It's true: 2020 has shifted the very foundations of our profession. Understandably, educators are longing for a return to "normal." In this session, Cornelius Minor poses questions such as What if, instead of returning to normal, we returned to better? What are the practices, approaches, and habits that we can abandon, and what are the new kid- and community-centered structures that we can erect in their place? How can we cultivate the heart to hear and to see what our communities need from us? And what knowledge and methods are needed to sustain powerful learning at this time of constant change?

Yong Zhao

Speak a Different Language: Changing the Grammar of Schooling

Yong Zhao

The COVID-19 pandemic has had an incalculable impact on education—one that is unprecedented in the history of our field. At the same time, the disruption of COVID-19 presents an opportunity to rethink the what, how, and where of learning. In this session, Yong Zhao looks at how we can both reimagine education in terms of today's context and tomorrow's needs and advocate for schooling that prioritizes the perspectives of our children.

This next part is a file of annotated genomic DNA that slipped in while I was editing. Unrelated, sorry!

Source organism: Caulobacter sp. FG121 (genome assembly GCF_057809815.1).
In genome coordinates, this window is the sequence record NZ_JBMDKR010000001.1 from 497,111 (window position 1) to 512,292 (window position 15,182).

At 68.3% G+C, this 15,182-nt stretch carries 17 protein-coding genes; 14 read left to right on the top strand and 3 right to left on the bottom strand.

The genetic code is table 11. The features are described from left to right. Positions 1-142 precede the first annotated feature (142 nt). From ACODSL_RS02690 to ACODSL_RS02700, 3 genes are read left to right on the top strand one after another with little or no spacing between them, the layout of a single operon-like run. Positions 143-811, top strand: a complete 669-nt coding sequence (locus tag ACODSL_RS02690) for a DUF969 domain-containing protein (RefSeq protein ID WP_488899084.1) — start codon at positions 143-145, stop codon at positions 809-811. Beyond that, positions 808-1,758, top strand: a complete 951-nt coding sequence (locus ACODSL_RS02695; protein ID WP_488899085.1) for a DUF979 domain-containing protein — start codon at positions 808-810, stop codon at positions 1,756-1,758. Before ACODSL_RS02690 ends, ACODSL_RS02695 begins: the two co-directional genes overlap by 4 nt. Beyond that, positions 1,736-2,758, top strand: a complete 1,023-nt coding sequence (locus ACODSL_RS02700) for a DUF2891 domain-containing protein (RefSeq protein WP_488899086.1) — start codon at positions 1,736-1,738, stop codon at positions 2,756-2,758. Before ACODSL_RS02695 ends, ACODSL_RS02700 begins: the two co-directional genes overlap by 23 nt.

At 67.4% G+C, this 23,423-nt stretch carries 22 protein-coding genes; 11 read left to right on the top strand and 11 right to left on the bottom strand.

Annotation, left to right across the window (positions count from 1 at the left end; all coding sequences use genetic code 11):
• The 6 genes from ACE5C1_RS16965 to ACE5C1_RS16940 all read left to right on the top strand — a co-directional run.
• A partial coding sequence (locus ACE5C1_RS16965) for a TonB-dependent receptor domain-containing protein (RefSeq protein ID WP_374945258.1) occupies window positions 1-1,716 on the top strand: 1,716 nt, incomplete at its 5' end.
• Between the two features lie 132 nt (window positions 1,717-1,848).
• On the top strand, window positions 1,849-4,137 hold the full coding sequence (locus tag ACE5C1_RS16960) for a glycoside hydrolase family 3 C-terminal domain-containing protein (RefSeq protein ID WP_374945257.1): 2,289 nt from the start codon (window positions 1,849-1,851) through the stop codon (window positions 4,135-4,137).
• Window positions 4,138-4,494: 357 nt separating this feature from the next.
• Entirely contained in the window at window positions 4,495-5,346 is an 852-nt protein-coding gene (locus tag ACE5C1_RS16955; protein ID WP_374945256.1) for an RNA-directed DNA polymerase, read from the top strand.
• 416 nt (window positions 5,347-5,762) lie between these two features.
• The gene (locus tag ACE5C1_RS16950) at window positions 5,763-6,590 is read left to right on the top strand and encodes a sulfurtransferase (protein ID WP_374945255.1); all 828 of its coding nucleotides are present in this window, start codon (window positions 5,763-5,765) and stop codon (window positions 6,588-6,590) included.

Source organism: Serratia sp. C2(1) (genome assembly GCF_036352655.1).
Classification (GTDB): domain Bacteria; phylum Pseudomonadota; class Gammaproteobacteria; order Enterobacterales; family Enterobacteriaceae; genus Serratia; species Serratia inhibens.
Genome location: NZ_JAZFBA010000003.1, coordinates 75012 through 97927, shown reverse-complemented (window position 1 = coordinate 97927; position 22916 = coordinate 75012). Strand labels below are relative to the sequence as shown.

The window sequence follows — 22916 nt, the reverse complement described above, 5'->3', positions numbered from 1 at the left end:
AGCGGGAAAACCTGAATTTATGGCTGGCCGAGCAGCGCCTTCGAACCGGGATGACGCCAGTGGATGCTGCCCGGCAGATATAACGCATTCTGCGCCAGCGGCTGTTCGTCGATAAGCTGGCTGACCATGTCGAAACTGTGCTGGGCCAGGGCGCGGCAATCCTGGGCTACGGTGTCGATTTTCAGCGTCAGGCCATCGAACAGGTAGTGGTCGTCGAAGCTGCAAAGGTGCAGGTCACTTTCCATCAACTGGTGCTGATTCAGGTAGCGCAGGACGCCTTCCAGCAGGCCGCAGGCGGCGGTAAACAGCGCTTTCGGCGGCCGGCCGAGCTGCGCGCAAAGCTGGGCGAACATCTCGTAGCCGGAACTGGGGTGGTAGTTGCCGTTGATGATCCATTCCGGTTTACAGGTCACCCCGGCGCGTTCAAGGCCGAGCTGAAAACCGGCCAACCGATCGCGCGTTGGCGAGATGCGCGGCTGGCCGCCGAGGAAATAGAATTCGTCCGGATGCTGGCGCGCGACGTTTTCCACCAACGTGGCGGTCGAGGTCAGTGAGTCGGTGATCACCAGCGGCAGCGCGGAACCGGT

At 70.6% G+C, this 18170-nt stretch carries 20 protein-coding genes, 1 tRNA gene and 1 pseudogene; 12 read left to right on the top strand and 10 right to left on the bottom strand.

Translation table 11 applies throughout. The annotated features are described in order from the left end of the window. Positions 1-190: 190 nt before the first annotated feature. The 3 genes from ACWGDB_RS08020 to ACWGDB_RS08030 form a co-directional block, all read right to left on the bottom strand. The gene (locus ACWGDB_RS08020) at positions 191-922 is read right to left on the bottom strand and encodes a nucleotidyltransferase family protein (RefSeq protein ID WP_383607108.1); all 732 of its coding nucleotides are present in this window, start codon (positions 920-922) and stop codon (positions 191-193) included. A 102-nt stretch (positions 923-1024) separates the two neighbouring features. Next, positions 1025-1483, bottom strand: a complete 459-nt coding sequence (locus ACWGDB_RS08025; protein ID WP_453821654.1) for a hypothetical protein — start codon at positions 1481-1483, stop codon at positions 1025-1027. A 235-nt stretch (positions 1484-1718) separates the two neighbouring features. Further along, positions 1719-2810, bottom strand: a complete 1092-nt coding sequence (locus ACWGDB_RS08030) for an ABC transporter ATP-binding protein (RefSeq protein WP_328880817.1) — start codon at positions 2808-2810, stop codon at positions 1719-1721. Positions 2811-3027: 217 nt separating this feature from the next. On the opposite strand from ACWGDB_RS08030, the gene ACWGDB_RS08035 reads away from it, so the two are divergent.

Recorded Saturday, October 17

A.S. King Nic Stone

A.S. King and Nic Stone in Conversation

A.S. King and Nic Stone

Printz Medal winner A.S. King (Dig) and #1 New York Times best-selling author Nic Stone (Dear Justyce) come together for a conversation about identity, injustice, and the intersection of the two in their writing. Includes a Q&A session with the authors.

Susan B. Neuman

How Do We Best Support Children's Vocabulary Development? Lessons From Research and Practice

Susan B. Neuman

We know that early vocabulary development is central to learning how to read, and that the size of a person's vocabulary correlates to the strength of reading comprehension. In this session, Susan Neuman highlights key research on vocabulary development and shares strategies for promoting it in classrooms for young children.

Rachael Gabriel Kate Roberts

The Research–Practice Conversation: Understanding and Bridging the Divide

Rachael Gabriel and Kate Roberts

There is constant pressure to use research- and evidence-based practices when teaching reading and writing, but the findings of published research may not always provide obvious or straightforward answers to some of the most pressing questions about practice. In this session, Rachael Gabriel (a literacy researcher) and Kate Roberts (a teacher of literacy) explore critical questions about the persistent divide between research and practice, the role of evidence in everyday instruction, and what research can and cannot tell us about effective practice.

Steve Graham

Writing Makes Better Readers and Reading Makes Better Writers

Steve Graham